The Belgian government has finally struck a deal with regional representatives from Wallonia to push forward with the landmark EU-Canada trade deal this morning.
After a week of talks and multiple failures to negotiate a settlement, the news puts the EU back on course to formally sign the Comprehensive Economic and Trade Agreement (Ceta) with Canada and enter the final stretch of a deal which has been seven years in the making.
The Walloon parliament voted down the agreement earlier this month, citing concerns over labour laws and protections for its farmers. Failure on behalf of the EU or the Belgian government to address their concerns caused a high-profile signing summit between with the Canadian Prime Minister Justin Trudeau, which had been scheduled for today, to be cancelled.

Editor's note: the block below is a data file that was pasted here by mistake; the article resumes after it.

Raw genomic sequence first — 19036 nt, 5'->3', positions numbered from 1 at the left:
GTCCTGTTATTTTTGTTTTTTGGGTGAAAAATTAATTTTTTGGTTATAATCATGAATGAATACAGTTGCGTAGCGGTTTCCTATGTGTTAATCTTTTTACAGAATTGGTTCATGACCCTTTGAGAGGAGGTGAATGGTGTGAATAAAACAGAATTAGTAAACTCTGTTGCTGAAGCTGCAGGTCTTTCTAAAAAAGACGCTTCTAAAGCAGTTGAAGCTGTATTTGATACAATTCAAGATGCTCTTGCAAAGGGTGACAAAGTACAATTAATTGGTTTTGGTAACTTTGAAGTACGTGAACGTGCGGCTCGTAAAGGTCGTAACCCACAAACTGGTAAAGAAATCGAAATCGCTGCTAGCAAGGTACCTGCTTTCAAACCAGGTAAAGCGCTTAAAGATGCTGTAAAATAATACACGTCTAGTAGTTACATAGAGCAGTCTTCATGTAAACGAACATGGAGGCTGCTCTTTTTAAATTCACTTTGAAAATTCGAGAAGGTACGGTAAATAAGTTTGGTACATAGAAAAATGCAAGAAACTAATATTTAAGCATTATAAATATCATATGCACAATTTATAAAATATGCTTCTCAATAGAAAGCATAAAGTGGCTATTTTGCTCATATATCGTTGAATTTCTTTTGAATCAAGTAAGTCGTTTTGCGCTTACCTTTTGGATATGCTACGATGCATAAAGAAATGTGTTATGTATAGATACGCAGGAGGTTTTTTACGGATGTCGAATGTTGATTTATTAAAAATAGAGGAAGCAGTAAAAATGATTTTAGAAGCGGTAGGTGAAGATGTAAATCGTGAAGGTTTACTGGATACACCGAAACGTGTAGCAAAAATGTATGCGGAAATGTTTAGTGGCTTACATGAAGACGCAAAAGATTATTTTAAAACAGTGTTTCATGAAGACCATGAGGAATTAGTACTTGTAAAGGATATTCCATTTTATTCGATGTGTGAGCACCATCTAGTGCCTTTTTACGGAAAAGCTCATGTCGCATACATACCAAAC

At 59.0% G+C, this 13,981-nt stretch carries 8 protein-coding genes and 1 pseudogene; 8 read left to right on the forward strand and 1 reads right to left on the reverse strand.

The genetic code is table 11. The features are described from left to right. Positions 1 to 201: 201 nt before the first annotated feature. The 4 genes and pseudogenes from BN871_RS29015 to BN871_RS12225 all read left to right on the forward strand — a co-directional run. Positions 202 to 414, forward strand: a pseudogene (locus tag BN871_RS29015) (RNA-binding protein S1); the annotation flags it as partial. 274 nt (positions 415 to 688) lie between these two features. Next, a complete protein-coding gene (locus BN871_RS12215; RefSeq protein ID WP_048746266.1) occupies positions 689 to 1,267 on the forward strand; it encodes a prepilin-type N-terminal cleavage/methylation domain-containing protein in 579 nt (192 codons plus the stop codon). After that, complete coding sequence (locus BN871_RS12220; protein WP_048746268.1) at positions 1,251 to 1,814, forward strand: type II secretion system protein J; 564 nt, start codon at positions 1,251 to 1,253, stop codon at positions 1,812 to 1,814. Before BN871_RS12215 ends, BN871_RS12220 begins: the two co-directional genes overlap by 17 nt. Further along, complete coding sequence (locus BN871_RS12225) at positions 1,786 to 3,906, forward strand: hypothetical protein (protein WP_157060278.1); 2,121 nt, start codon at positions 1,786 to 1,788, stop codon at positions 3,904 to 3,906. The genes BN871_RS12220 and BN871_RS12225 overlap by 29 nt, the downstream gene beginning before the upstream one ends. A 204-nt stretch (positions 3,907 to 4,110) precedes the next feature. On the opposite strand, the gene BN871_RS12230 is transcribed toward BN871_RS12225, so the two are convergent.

The country was branded the "laughing stock of the whole world" by one of its own top politicians earlier this week after the three parties failed to meet the EU-imposed Monday deadline.
Today's breakthrough, therefore, will be welcome news to the other 27 members of the EU who have all given their approval for the deal to go ahead.
Nevertheless, it was too late for today's signing ceremony to go ahead, with an EU official declaring this morning: "Today's summit is cancelled. For now, no new date is set", according to AFP.
Finally white smoke on #CETA. Belgian agreement reached. Hope a date can be set soon for the EU and Canada to sign the deal.— Cecilia Malmström (@MalmstromEU) October 27, 2016
Once Ceta is signed by both the EU and Canada, the treaty and its provisions, which abolish 98 per cent of all tariffs between the two sides and also strip back regulatory barriers, can enter provisional force. It will then need to be ratified according to the procedures of all 28 member states, a process which could see further tension given the rise of anti-globalisation parties across the continent and tense elections in both France and Germany scheduled for next year.